Following the US Supreme Court’s decision Monday to decline review of three federal appeals courts’ decisions striking down same-sex marriage bans in five states, the Ninth Circuit Court of Appeals on Tuesday struck down same-sex marriage bans in Idaho and Nevada, bringing the number of states in which same-sex marriage bans are effectively null and void to 35.
Monday’s decision by the Supreme Court immediately expanded the number of states were same-sex marriage is legal from 19 to 24. At issue was whether the Supreme Court would review decisions from the US Courts of Appeal for the the Fourth, Seventh, and Tenth Circuits striking down marriage bans in Oklahoma, Utah, Virginia, Indiana, and Wisconsin. The Court refused, immediately making same-sex marriage legal in those states. However, the decision also effectively ended bans in six additional states falling under those three circuits – Colorado, Kansas, West Virginia, North Carolina, South Carolina and Wyoming – bringing the total number of states where same-sex marriage would be legal to 30.
Following the news, Mary Bonauto of Gay & Lesbian Advocates & Defenders (GLAD) said that the Supreme Court had sent “a powerful signal to the many other courts considering the issue that there is no reason to delay and perpetuate the harms to same-sex couples around the nation.”
Just one day after the Supreme Court issued its order, the Ninth Circuit ruled that same-sex marriage bans in Idaho and Nevada were unconstitutional. This ruling is the law of the land in that Circuit, which means that same-sex marriage bans in Alaska, Arizona, and Montana – which are all subject to legal challenges in federal courts – are also set to fall. In total, 35 states are now expected to soon allow same-sex marriages.
The three-judge panel of the Ninth Circuit unanimously found that the marriage bans denied same-sex couples equal treatment under the law. Judge Marsha Berzon also wrote separately that the bans were a form of unlawful discrimination based on gender. Judge Berzon compared same-sex marriage bans to “laws that strip individuals of their rights or restrict personal choices or opportunities solely on the basis of the individuals’ gender” and found that the bans were impermissibly based in gender stereotypes. Such laws, wrote Berzon, “are damaging because they restrict individual choices by punishing those men and women who do not fit the stereotyped mold.” She concludes, “The same-sex marriage prohibitions, in other words, impose harms on sexual orientation and gender identity minorities precisely because they impose and enforce gender-normative behavior.”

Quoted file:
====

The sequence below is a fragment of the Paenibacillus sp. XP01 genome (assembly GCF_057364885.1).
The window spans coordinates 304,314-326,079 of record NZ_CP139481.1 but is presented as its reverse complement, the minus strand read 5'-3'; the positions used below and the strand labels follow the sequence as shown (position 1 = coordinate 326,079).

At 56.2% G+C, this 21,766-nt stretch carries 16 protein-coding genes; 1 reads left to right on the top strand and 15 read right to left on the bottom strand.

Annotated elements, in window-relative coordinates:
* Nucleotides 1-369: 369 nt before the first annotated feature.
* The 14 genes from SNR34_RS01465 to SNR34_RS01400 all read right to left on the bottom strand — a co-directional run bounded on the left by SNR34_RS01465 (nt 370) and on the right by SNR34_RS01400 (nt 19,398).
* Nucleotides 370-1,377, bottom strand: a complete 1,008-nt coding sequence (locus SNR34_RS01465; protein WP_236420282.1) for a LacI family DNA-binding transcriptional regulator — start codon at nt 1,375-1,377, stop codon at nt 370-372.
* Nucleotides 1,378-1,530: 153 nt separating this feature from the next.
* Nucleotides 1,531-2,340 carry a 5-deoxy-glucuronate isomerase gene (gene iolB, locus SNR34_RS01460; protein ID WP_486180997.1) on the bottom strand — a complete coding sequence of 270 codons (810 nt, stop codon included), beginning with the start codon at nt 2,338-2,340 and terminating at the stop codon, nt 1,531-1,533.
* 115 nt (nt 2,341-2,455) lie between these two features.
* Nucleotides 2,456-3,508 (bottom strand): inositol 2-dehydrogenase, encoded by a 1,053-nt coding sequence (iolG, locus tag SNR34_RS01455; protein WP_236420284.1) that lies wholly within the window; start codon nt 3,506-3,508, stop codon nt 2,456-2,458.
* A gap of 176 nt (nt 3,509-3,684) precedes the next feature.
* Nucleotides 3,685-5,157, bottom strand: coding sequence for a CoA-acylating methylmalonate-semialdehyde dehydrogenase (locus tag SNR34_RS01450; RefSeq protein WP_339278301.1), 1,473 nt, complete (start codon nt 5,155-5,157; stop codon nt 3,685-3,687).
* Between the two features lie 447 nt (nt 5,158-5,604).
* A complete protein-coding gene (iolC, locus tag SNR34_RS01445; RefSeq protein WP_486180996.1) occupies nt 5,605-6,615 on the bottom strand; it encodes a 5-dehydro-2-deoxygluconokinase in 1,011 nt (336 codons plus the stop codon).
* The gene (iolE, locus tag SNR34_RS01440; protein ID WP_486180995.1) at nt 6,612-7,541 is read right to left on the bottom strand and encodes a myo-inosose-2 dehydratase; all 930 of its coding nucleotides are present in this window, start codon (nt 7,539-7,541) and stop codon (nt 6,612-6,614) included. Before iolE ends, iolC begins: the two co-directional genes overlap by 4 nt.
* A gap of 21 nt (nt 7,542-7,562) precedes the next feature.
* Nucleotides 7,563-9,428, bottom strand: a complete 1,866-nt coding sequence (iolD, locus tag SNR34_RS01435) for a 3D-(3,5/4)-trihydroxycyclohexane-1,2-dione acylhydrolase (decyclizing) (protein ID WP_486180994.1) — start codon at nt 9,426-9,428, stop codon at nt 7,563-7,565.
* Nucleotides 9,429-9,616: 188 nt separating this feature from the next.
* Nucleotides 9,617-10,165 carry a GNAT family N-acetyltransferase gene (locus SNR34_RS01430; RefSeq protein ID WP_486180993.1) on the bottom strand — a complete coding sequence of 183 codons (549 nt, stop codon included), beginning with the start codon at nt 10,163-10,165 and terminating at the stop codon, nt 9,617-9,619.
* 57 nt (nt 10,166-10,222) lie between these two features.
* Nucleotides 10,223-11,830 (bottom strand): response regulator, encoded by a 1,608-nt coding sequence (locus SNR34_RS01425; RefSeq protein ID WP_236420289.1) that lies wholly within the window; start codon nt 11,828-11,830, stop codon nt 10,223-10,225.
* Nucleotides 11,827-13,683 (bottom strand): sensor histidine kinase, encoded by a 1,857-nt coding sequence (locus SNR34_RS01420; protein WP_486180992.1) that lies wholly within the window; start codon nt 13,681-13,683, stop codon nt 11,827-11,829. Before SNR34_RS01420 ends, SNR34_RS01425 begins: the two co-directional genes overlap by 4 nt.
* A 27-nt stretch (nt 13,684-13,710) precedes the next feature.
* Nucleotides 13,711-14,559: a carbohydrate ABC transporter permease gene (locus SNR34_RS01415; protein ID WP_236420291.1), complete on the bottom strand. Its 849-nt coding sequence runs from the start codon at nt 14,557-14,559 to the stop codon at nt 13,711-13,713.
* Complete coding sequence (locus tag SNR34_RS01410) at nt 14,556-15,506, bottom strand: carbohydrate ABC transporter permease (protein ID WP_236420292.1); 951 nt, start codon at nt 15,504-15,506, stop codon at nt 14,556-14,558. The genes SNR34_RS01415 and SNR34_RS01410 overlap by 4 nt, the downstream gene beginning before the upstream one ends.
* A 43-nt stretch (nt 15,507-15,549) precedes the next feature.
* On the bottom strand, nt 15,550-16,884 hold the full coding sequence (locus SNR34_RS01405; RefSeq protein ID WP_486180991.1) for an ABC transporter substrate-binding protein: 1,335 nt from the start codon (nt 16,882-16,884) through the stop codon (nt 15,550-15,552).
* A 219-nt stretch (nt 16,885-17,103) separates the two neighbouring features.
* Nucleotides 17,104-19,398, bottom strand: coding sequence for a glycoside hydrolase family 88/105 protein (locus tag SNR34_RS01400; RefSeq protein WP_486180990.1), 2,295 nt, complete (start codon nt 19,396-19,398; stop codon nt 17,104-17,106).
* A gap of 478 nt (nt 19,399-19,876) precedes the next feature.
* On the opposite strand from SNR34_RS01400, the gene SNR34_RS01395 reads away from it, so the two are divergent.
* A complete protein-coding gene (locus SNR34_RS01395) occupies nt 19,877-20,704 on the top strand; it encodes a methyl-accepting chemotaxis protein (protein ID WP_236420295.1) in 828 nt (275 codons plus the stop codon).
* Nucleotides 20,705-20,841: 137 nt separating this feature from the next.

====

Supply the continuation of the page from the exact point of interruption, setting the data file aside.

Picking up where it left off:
Nevada is not expected to appeal the Ninth Circuit decision. Idaho may seek Supreme Court review, though given Monday’s decision, review is unlikely. It may also ask the full Ninth Circuit to review the decision.
Three other federal circuit courts of appeal are currently considering the constitutionality of state same-sex marriage bans. If one of these courts were to rule in favor of a ban, the Supreme Court could once again be asked to weigh in, and might be more likely to do so. The circuits are the Sixth, with challenges in Ohio, Kentucky, Michigan, and Tennessee; Fifth, with challenges in Louisiana and Texas; and Eleventh, with challenges in Alabama, Florida and Georgia. Lower federal courts in the Eighth Circuit are also considering same-sex marriage bans in Missouri, North Dakota, and South Dakota.
Media Resources: SCOTUSblog 10/7/14, 10/6/2014; National Center for Lesbian Rights 10/6/14; USA TODAY 10/6/2014; US Court of Appeals for the Ninth Circuit
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